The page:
Sunday, April 10, 2016

Who are our rainbow partners?

Using a model borrowed from Lead Local, students then rated potential collaborators for the Global Museum, using criteria such as resource contribution, power/influence/ level of involvement, reliability, mission alignment, open mindset.

Next, students mapped the potential partners of the Global Museum, linking those partners working together and then identifying in different colors attributes of specific partners (influence, innovation, etc.).

The rainbow partners (partners identified as having numerous positive factors) for both groups included SFSU students and faculty, with the Art Department and local schools coming in next.

The Santa Cruz MAH radical collaboration model

Using the honeycomb model from the Santa Cruz MAH, students worked to identify possible collaborators by highlighting specific audiences, assets, needs, collaborators and projects. For teachers, needs included: a place to let loose/relax; standards-aligned curriculum and activities; money and free resources. Assets identified included objects (object-based learning) and expert knowledge of standards. Collaborators identified included MS students (tours) and teachers, 3D printers, web designers, school site volunteers, photographers and SFSU students. Projects included loaning objects, digitizing collections and school tours.

For neighborhood schools, needs identified included: outside education; hands-on experiences; in-depth supplemental information. Assets included gallery space, knowledgeable staff and interactives. Collaborators identified included: various faculty; education department; youth; students; parents. Projects included on line presence; internships, school tours, curriculum and prototypes.

Adventures in label writing

This interactive provided an opportunity for visitors to review, and select their favorite, from a range of labels written by diverse members of the campus community. For example, the Global Museum could ask an anthropologist to write a label for a specific object and an art historian. In this interactive, visitors could velcro their favorite label to the interactive, sharing what they view as the most compelling story.

Reverse attribution

In this detective-inspired interactive, visitors are encouraged to step into the role of a curator to determine the origin of objects in the Global Museum through object photographs and guiding questions. Visitors can test their knowledge by flipping up the object information with the attribution provided by Global Museum staff and students.

Connecting Africa

In this map-based interactive, students would look at a variety of images of masks in the collection of the Global Museum from throughout Africa--each mask illustrated at its point of origin on the map--making connections by using string to connect objects to each other.


This activity brings together masks from various cultures in the Global Museum, showcasing different uses of masks in different cultures, then providing a chance for visitors to create their own paper masks. Visitors would be encouraged to utilize meaningful symbols or forms in their own mask creation.

Deciphering Hieroglyphs

In this interactive, visitors could use hieroglyphic tiles to spell out their name, then record it with a rubbing on paper. Visitors could take home an activity sheet key for possible later post-visit activities.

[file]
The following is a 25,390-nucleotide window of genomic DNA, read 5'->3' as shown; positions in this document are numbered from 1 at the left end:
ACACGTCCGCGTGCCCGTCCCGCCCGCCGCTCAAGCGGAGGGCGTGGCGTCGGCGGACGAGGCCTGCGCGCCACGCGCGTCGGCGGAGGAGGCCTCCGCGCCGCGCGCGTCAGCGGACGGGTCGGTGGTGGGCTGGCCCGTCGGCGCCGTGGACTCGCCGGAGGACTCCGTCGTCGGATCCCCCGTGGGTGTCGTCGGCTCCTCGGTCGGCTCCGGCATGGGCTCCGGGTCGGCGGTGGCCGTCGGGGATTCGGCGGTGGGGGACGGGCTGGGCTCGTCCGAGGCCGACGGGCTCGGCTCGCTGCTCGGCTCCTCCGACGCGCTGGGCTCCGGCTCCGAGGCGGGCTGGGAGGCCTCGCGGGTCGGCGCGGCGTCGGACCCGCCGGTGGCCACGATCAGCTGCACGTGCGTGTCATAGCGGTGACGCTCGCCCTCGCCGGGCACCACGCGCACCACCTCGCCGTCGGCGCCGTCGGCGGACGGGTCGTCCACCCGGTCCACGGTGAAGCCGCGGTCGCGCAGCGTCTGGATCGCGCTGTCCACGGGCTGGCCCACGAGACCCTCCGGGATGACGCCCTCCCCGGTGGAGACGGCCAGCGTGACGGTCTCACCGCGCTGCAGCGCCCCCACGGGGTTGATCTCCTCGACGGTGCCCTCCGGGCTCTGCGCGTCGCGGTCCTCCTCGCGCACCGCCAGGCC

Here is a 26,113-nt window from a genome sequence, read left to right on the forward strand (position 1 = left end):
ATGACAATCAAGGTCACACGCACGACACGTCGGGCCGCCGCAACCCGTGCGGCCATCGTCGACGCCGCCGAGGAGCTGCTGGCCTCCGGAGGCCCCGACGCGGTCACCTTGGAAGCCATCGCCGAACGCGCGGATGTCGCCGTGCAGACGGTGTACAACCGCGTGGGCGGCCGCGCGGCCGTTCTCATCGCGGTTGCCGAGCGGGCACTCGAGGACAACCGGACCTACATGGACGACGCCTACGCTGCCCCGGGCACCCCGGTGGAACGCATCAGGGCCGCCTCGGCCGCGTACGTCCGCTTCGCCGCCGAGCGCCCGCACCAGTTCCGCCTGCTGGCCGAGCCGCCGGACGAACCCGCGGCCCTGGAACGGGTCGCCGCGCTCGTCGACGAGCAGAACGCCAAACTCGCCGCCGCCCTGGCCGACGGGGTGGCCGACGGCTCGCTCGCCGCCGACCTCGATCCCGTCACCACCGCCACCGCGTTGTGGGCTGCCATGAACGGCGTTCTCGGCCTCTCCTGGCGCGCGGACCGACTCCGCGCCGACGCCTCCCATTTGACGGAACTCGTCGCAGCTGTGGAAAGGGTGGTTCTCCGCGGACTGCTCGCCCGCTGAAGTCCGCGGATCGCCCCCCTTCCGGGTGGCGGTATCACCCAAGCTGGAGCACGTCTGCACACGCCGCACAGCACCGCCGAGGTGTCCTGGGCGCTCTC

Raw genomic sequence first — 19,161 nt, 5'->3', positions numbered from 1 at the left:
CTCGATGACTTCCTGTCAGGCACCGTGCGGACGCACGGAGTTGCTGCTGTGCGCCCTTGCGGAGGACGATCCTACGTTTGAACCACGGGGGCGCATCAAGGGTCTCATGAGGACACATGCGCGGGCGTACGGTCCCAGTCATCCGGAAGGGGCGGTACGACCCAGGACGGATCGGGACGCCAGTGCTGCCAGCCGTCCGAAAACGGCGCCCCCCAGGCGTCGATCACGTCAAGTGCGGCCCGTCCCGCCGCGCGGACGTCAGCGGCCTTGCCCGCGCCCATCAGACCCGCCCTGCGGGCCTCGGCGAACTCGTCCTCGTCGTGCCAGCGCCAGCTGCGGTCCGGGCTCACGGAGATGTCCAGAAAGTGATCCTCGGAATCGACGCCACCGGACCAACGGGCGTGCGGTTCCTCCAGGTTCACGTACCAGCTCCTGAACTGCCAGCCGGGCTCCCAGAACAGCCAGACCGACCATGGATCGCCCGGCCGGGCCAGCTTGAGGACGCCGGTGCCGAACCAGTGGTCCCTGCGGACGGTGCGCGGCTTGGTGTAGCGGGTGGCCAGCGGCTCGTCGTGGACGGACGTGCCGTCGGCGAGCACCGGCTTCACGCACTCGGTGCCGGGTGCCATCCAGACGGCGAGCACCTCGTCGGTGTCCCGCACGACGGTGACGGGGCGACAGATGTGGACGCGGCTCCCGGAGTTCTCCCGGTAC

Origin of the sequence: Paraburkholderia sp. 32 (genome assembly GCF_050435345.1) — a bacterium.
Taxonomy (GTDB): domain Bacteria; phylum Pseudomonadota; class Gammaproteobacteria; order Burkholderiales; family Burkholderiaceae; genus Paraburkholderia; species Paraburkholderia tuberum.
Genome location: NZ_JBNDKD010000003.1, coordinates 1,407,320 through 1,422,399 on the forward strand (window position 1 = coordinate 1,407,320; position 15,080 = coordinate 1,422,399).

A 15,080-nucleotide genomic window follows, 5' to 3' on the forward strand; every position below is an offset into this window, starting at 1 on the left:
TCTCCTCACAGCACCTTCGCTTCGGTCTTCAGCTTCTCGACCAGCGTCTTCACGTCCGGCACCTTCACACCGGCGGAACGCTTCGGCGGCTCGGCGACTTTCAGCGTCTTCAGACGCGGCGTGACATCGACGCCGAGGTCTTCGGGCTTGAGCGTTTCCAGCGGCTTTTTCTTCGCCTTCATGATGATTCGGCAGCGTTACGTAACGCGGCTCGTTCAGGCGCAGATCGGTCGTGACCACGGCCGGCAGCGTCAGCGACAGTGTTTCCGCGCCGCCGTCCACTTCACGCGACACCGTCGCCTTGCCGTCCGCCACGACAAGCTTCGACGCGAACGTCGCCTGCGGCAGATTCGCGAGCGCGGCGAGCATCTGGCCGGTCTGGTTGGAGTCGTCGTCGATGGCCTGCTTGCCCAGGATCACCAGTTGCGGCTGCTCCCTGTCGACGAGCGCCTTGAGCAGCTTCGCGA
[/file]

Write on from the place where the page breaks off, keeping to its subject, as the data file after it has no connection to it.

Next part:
Artifact dating?

Inspired by the Tinder interface, this digital interactive would allow visitors to browse artifacts, indicating "like" or "pass," then see their preferences ranked in the context of other visitors. Top rating artifacts could be included in upcoming exhibitions.

Saturday, April 9, 2016

The 100 Year Journey of Nesp-Per-N-Nub

This interactive combined learning and participation in a process that charted the journey of the Global Museum's mummy. Visitors would answer questions about Egyptian culture and mummies and if correct, could proceed to the text frame in the narrative of the mummy's journey.

Welcome to the Global Museum. You are here.

In another map interactive, visitors are encouraged to share where they came from. Pins are placed on important places along the journey and connected with string. The tumbtack provides opportunities for multiple visitors to "share" the same origin by looping another string to it.

Testing Prototypes for Audience Interactives

Students brought their prototypes of audience interactives for the Global Museum to test with their colleagues and guest tester Melissa Standen.

How did you get here?
In this interactive, visitors can trace their journeys to the Global Museum and that of objects to the museum. Visitors are encouraged to trace their own journey by pinning a place of origin, plotting their journey and then stringing your path. Staff at the Global Museum could do the same for objects in the collection.

Friday, April 8, 2016

The social work of museums

What issues in the community might the Global Museum address? This was the question in one discussion inspired by readings about the increasingly social work of museums around the world.

Students discussed the critical path issue of getting people into the museum, but then explored how the museum might showcase how it obtained artifacts (why do we have it? issues of academic privilege). How might the museum provide a space for dialogue about tolerance and provide students with an important voice? And how might the museum address campus and regional issues related to sexual violence and gentrification. Transparency was emphasized, as a way for the museum to showcase its value to the campus community.